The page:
Edward R. Murrow. Walter Cronkite. Hugh Downs. Barbara Walters. Dan Rather. Charlie Gibson. Tom Brokaw. Diane Sawyer. Katie Couric. Brian Williams. Matt Lauer. Mike Wallace. David Brinkley. Peter Jennings. Chuck Scarborough (WNBC-NY; he’s local but deserves the mention!). And countless others. These are the faces of the news that have brought us stories of the human condition over the past 50+ years. These TV news anchors are just that anchors. They’ve anchored our lives, and they’re part of our family. Why? Because we’ve let them into our homes every night; we¹ve trusted them to give us the facts and present them in a way we can understand and identify with. The personification of humanity, dignity, integrity, honesty and the pursuit of truth have made these anchors icons and living legends. These are the most recognized news people who’ve shaped our lives, who've helped us witness and document history from the landing on the moon to the Nixon-Kennedy Debates and 9/11, from the deaths of JFK and Martin Luther King to Watergate and the showdown in Tiananmen Square, from the hostages in Iran and the Vietnam War to the fall of the Berlin Wall and the Iran-Contra Hearings, and from The Beatles to Elvis and Michael Jackson.
It’s hard to imagine getting the TV news without some of these iconic figures there to tell us “how it is.” These people are reporter's reporters they're objective, fair, sincere, credible, thought-provoking, and accurate truth-seekers who have been non-partisan yet equal opportunity offenders. These extraordinary people often put themselves in harm’s way to get the story and bring it to viewers. These anchors are not only well-connected but are also fearless; they fear no one, no subject. They’ll call out a high-powered politician or anyone committing an injustice, on their BS, not letting them get away with it. And they¹ll praise people and companies when they deserve it. They’re not just talking heads sitting behind a desk reading a script but idols to look up to and revere.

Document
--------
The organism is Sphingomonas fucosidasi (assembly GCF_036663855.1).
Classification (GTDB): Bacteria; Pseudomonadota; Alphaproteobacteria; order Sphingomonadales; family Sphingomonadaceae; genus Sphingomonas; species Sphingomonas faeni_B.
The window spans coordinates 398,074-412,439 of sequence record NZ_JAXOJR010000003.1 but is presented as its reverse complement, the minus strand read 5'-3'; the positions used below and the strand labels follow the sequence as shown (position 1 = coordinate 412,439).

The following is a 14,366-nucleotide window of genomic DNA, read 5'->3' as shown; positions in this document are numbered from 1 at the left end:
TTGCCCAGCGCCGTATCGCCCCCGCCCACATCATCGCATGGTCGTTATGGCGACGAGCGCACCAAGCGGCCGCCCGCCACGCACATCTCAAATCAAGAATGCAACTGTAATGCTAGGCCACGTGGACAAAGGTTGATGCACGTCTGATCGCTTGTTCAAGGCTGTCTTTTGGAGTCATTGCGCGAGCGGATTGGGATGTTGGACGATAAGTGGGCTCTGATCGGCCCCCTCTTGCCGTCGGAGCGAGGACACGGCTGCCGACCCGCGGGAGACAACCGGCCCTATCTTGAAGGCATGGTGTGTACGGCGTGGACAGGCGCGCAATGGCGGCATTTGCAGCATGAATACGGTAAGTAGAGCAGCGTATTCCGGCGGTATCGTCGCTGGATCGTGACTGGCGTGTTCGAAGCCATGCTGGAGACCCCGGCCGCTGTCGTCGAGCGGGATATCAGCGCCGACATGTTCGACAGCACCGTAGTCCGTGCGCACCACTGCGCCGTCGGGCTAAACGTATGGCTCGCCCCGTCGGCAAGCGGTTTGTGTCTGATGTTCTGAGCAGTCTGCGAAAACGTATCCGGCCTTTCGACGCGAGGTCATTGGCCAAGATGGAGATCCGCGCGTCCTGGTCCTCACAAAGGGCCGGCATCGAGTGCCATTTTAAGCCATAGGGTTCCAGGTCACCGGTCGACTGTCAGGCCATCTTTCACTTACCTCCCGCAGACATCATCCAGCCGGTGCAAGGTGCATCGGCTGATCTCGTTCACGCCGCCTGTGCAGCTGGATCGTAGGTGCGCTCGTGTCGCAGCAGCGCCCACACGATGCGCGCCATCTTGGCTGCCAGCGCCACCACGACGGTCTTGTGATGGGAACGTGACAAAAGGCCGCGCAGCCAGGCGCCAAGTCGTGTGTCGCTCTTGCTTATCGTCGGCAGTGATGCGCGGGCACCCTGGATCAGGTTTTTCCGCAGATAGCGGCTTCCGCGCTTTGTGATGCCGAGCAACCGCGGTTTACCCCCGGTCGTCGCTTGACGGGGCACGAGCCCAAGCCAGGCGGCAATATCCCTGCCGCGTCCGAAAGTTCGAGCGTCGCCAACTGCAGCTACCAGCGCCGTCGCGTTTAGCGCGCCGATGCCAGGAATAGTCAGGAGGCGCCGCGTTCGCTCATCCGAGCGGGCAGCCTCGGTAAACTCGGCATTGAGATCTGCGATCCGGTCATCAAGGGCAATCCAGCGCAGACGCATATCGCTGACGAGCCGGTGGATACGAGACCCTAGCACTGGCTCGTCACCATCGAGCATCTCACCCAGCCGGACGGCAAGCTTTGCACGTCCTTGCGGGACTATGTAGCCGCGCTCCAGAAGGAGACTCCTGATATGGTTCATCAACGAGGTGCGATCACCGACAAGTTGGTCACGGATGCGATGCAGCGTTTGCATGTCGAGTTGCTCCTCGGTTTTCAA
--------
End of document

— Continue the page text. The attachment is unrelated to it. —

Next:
These aren’t the anchors who believe “if it bleeds, it leads,” but rather “how does this story affect the lives of my audience?” Their ethics are beyond reproach and teach us all to be moral individuals, to give back to our communities and help our fellow man. How can you argue with that?
During my 15 years in public relations, I’ve had the opportunity to meet and/or work with some of these icons (Gibson, Sawyer, Walters, Couric, Williams, Scarborough, etc.), but one anchor stands out among them, Hugh Downs. I had the chance to work with Hugh from 2000-2001, when I worked at a streaming media company, and he had left ABC’s “20/20” for this same company to help bring the internet into the future by creating the news and interviewing the newsmakers. Hugh had a weekly (streamed) show, “Conversations in America with Hugh Downs,” and spoke with everyone from Maya Angelou to Geraldo to Joan Jett about their views on America. Since it was my job to set up interviews for Hugh to promote the show, I was able to secure a conference call with a syndicated paper for him to speak with. As the reporter asked her questions, she began touching on Hugh's history in the news business. I sat and listened until she asked Hugh about the Nixon-Kennedy Debates. And suddenly, as I was listening to Hugh relate his perspective, I began to scream silently in the back of my head, “DO YOU KNOW WHO YOU ARE?! YOU’RE A LIVING LEGEND! YOU ARE HISTORY!” I was having a moment of pure awe; I was star-struck. And for good reason. Hugh had lived through and reported on some of the events I only heard about in school textbooks. Needless to say, it was a pleasure to work with him and hear his first-hand accounts of events.
While we now live in the age of the 24/7 news cycle, with local news and citizen journalism/social media dominating our lives, it's time we took a moment to look back and salute the great news anchors of the 20th Century who¹ve brought us so far and helped us transition into the 21st Century.
Thank you, be well, and good night.
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